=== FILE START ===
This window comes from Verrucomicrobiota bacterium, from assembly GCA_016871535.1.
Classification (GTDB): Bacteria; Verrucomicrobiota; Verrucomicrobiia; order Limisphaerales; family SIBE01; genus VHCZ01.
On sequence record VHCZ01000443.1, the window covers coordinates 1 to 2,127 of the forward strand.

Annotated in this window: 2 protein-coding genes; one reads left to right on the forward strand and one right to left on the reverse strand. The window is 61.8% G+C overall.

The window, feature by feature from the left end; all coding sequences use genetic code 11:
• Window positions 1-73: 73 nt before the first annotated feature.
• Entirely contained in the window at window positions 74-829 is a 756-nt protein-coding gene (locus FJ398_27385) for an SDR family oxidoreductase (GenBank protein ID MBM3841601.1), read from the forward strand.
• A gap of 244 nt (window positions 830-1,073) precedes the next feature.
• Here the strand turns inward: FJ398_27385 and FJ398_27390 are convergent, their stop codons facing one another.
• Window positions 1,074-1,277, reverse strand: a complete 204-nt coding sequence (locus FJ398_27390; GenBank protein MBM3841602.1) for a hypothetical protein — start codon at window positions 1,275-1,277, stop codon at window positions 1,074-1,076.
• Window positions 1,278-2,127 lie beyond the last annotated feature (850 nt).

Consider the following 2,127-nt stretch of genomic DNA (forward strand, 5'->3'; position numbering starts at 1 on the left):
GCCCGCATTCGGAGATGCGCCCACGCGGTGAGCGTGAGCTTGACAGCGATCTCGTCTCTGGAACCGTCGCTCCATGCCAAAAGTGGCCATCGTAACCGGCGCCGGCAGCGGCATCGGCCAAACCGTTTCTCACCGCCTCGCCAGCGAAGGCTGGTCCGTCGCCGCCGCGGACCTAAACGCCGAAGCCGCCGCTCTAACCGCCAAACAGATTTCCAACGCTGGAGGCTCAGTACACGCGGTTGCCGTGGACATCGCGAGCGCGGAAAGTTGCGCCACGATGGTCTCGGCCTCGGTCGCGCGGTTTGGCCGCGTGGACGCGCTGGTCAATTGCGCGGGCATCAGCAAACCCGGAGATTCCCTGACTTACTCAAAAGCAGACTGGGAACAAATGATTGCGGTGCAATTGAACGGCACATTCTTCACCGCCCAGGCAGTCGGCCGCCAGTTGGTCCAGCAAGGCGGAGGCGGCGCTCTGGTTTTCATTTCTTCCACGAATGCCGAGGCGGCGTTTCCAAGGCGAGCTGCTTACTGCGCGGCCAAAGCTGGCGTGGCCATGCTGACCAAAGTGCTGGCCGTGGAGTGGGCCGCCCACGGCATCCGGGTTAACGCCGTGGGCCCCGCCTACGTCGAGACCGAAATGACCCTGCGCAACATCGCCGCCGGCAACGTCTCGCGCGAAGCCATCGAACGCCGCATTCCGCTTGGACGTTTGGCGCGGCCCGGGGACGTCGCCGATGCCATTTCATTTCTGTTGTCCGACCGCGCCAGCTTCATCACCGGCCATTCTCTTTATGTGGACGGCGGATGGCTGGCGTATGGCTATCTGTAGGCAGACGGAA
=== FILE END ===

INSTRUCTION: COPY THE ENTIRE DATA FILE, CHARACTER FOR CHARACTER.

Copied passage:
This window comes from Verrucomicrobiota bacterium, from assembly GCA_016871535.1.
Classification (GTDB): Bacteria; Verrucomicrobiota; Verrucomicrobiia; order Limisphaerales; family SIBE01; genus VHCZ01.
On sequence record VHCZ01000443.1, the window covers coordinates 1 to 2,127 of the forward strand.

Annotated in this window: 2 protein-coding genes; one reads left to right on the forward strand and one right to left on the reverse strand. The window is 61.8% G+C overall.

The window, feature by feature from the left end; all coding sequences use genetic code 11:
• Window positions 1-73: 73 nt before the first annotated feature.
• Entirely contained in the window at window positions 74-829 is a 756-nt protein-coding gene (locus FJ398_27385) for an SDR family oxidoreductase (GenBank protein ID MBM3841601.1), read from the forward strand.
• A gap of 244 nt (window positions 830-1,073) precedes the next feature.
• Here the strand turns inward: FJ398_27385 and FJ398_27390 are convergent, their stop codons facing one another.
• Window positions 1,074-1,277, reverse strand: a complete 204-nt coding sequence (locus FJ398_27390; GenBank protein MBM3841602.1) for a hypothetical protein — start codon at window positions 1,275-1,277, stop codon at window positions 1,074-1,076.
• Window positions 1,278-2,127 lie beyond the last annotated feature (850 nt).

Consider the following 2,127-nt stretch of genomic DNA (forward strand, 5'->3'; position numbering starts at 1 on the left):
GCCCGCATTCGGAGATGCGCCCACGCGGTGAGCGTGAGCTTGACAGCGATCTCGTCTCTGGAACCGTCGCTCCATGCCAAAAGTGGCCATCGTAACCGGCGCCGGCAGCGGCATCGGCCAAACCGTTTCTCACCGCCTCGCCAGCGAAGGCTGGTCCGTCGCCGCCGCGGACCTAAACGCCGAAGCCGCCGCTCTAACCGCCAAACAGATTTCCAACGCTGGAGGCTCAGTACACGCGGTTGCCGTGGACATCGCGAGCGCGGAAAGTTGCGCCACGATGGTCTCGGCCTCGGTCGCGCGGTTTGGCCGCGTGGACGCGCTGGTCAATTGCGCGGGCATCAGCAAACCCGGAGATTCCCTGACTTACTCAAAAGCAGACTGGGAACAAATGATTGCGGTGCAATTGAACGGCACATTCTTCACCGCCCAGGCAGTCGGCCGCCAGTTGGTCCAGCAAGGCGGAGGCGGCGCTCTGGTTTTCATTTCTTCCACGAATGCCGAGGCGGCGTTTCCAAGGCGAGCTGCTTACTGCGCGGCCAAAGCTGGCGTGGCCATGCTGACCAAAGTGCTGGCCGTGGAGTGGGCCGCCCACGGCATCCGGGTTAACGCCGTGGGCCCCGCCTACGTCGAGACCGAAATGACCCTGCGCAACATCGCCGCCGGCAACGTCTCGCGCGAAGCCATCGAACGCCGCATTCCGCTTGGACGTTTGGCGCGGCCCGGGGACGTCGCCGATGCCATTTCATTTCTGTTGTCCGACCGCGCCAGCTTCATCACCGGCCATTCTCTTTATGTGGACGGCGGATGGCTGGCGTATGGCTATCTGTAGGCAGACGGAA